All this feels like living in some whiz-bang, sci-fi future out of one of Glenn Dakin’s loopier Abe strips, when compared to just twenty years ago, pre-internet, pre-manga (Barefoot Gen had barely begun), pre-Maus (only the first chapters in Raw), pre-the full-scale British Invasion of America comic books (sparked by Alan Moore’s Swamp Thing the next year). Back then, it was more low tech, haphazard and human, in a way. For instance, in Britain the comics community would write each other letters, usually by hand, and might meet up in each other’s homes, down the pub or at Comic Marts or the annual Conventions. And through the modern miracle of xerography almost anyone could photocopy their own comic, sometimes as few as ten or twenty copies, and try selling them in shops, at marts and, if you got it reviewed in one of the few fanzines, through the post.
Around September 1982, Peter Stanbury and I moved into our first apartment together, where we decided that it would be fun to run a comic magazine. It was Peter who hit on the perfect name - Escape - not so much for ‘escapism’, more from the idea of breaking out from the stifling conformity of the comics mainstream. At the time, Peter had risen through the ranks at Harpers & Queen magazine, a high-society, high-fashion women’s glossy, and he knew everything about print design and production. I was less than a year into my first proper paid job in comics at the unfortunately named pssst! magazine. This was the misguided dream of a delightfully wacky and wealthy French couple, Serge and Henriette Boissevain, who were convinced that a British attempt at the sort of luxurious ‘adult’ bande dessinée magazine that sold in France would make a fortune here; instead, it nearly lost them theirs.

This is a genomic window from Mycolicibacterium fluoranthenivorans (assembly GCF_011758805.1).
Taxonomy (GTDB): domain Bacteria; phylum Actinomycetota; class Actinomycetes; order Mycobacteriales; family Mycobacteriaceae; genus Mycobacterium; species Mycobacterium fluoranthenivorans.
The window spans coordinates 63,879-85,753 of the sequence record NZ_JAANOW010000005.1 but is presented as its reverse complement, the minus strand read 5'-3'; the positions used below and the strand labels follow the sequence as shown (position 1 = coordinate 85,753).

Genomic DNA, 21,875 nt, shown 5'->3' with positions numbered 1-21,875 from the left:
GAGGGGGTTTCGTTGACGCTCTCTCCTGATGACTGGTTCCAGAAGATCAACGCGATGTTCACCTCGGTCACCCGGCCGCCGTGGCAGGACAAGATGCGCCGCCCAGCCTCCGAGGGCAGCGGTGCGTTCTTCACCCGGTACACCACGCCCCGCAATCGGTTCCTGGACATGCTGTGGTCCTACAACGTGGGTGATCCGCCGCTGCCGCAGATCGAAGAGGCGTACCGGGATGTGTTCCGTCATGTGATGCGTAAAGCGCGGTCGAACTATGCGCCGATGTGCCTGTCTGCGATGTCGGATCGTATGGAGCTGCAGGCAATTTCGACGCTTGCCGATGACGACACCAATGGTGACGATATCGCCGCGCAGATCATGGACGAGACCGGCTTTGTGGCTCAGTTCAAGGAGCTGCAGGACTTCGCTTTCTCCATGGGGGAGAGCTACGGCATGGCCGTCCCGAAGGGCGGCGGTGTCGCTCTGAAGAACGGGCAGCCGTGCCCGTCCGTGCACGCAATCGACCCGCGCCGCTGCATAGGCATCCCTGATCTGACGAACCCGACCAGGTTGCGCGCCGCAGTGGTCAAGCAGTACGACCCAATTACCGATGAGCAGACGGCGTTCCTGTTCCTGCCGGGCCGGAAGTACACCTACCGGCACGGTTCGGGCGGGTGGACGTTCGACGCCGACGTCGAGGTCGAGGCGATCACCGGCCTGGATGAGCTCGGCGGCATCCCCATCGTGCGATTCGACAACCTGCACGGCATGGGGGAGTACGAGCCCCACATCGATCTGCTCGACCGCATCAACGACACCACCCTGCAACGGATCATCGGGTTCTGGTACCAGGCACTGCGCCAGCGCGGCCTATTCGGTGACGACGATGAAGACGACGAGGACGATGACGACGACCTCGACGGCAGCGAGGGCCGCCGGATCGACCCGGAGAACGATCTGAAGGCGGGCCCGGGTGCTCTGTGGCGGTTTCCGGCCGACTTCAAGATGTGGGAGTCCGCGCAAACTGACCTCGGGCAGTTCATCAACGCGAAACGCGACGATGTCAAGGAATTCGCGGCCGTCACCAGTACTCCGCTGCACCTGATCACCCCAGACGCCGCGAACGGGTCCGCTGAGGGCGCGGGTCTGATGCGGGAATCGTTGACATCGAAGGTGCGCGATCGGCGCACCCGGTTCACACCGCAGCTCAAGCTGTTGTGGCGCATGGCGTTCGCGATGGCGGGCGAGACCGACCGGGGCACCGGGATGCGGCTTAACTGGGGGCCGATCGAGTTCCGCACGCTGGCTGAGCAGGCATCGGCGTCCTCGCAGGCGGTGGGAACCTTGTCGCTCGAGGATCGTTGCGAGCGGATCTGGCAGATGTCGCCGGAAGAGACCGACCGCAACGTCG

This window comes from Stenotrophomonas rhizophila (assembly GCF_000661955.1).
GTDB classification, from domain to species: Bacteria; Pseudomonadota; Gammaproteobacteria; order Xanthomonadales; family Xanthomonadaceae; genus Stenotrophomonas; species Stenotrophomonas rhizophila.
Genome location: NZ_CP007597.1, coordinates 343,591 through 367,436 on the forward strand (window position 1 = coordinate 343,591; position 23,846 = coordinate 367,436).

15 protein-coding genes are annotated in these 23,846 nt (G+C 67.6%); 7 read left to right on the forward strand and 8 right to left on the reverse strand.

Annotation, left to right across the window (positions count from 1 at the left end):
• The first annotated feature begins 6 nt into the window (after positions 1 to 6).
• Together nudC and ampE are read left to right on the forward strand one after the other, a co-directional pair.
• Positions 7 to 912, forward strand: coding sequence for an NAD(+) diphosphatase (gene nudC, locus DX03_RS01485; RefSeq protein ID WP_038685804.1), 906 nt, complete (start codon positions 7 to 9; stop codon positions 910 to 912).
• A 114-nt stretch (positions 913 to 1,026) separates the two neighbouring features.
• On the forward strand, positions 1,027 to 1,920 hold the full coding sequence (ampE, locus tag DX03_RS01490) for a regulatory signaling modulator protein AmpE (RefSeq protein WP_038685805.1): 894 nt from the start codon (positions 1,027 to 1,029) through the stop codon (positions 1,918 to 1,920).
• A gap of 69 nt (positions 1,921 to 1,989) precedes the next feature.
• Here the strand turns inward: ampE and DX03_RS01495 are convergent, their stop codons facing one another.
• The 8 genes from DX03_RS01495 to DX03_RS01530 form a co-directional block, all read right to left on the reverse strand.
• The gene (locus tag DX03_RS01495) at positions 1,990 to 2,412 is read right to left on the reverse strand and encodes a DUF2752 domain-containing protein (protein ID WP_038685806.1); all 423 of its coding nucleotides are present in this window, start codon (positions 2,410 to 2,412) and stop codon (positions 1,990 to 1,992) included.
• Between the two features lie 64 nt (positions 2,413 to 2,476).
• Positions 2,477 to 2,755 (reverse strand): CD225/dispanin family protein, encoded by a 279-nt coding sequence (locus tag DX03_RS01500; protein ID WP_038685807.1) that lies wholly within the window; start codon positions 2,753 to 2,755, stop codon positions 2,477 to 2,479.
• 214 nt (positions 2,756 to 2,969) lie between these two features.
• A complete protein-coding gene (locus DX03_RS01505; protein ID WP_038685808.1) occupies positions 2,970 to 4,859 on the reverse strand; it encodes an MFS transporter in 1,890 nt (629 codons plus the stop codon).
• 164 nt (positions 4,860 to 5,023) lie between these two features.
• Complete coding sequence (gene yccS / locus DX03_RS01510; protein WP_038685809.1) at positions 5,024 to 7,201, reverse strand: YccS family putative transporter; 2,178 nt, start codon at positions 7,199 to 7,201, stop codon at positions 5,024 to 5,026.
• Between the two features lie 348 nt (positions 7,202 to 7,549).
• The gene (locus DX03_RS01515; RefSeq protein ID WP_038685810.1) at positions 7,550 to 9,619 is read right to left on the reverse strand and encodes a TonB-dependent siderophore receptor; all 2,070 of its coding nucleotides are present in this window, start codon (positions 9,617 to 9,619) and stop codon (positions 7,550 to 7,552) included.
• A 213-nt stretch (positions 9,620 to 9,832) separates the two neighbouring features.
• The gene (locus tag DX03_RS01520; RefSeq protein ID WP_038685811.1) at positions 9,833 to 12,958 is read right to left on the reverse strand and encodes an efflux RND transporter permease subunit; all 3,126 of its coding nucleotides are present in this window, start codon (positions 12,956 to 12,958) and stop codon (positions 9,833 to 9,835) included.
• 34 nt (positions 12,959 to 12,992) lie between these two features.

I had started at pssst! late in 1981 as their promotions man, touring England in the middle of winter with a beefy driver Mick and a punky assistant Nick on a double-decker London bus. Outside, its side windows were covered and painted with wild cartoon graphics, while inside, the seats downstairs had been removed to make a shop, and the seats upstairs were kept to form a cinema screening a back-projected, sound-and-light comics slide show, for adults only. On the road one of my duties was to seek out new artists and we found more than we could imagine. One discovery when we hit Manchester’s art college was curly-haired student Glenn Dakin, whose devilish cartooning on Temptation quickly made it into pssst! magazine.